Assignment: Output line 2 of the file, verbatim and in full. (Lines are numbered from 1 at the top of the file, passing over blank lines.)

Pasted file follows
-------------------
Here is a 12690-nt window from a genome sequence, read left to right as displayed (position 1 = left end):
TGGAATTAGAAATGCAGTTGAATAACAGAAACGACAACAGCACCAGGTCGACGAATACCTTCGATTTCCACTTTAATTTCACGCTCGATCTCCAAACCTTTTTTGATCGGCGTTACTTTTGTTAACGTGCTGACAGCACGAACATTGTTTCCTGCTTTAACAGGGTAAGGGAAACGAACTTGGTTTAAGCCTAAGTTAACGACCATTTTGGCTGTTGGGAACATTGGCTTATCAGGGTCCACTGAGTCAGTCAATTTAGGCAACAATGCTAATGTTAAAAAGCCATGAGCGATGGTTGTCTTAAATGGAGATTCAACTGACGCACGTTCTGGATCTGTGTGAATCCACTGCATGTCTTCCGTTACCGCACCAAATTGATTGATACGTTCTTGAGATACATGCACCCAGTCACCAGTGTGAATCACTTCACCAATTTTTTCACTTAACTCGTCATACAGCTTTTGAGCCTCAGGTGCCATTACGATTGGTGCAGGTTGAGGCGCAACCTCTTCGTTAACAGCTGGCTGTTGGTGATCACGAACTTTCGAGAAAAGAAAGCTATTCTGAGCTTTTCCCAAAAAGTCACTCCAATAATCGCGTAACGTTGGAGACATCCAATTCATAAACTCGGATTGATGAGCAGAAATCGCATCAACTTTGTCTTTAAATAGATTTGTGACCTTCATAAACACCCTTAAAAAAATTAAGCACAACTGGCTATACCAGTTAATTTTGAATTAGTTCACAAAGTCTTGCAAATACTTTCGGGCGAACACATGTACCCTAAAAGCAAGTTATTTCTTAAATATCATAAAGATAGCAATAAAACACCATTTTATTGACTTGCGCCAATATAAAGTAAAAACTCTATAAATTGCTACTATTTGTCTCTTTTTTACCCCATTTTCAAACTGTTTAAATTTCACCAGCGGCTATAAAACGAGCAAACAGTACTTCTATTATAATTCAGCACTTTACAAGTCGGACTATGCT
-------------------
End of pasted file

TGGAATTAGAAATGCAGTTGAATAACAGAAACGACAACAGCACCAGGTCGACGAATACCTTCGATTTCCACTTTAATTTCACGCTCGATCTCCAAACCTTTTTTGATCGGCGTTACTTTTGTTAACGTGCTGACAGCACGAACATTGTTTCCTGCTTTAACAGGGTAAGGGAAACGAACTTGGTTTAAGCCTAAGTTAACGACCATTTTGGCTGTTGGGAACATTGGCTTATCAGGGTCCACTGAGTCAGTCAATTTAGGCAACAATGCTAATGTTAAAAAGCCATGAGCGATGGTTGTCTTAAATGGAGATTCAACTGACGCACGTTCTGGATCTGTGTGAATCCACTGCATGTCTTCCGTTACCGCACCAAATTGATTGATACGTTCTTGAGATACATGCACCCAGTCACCAGTGTGAATCACTTCACCAATTTTTTCACTTAACTCGTCATACAGCTTTTGAGCCTCAGGTGCCATTACGATTGGTGCAGGTTGAGGCGCAACCTCTTCGTTAACAGCTGGCTGTTGGTGATCACGAACTTTCGAGAAAAGAAAGCTATTCTGAGCTTTTCCCAAAAAGTCACTCCAATAATCGCGTAACGTTGGAGACATCCAATTCATAAACTCGGATTGATGAGCAGAAATCGCATCAACTTTGTCTTTAAATAGATTTGTGACCTTCATAAACACCCTTAAAAAAATTAAGCACAACTGGCTATACCAGTTAATTTTGAATTAGTTCACAAAGTCTTGCAAATACTTTCGGGCGAACACATGTACCCTAAAAGCAAGTTATTTCTTAAATATCATAAAGATAGCAATAAAACACCATTTTATTGACTTGCGCCAATATAAAGTAAAAACTCTATAAATTGCTACTATTTGTCTCTTTTTTACCCCATTTTCAAACTGTTTAAATTTCACCAGCGGCTATAAAACGAGCAAACAGTACTTCTATTATAATTCAGCACTTTACAAGTCGGACTATGCT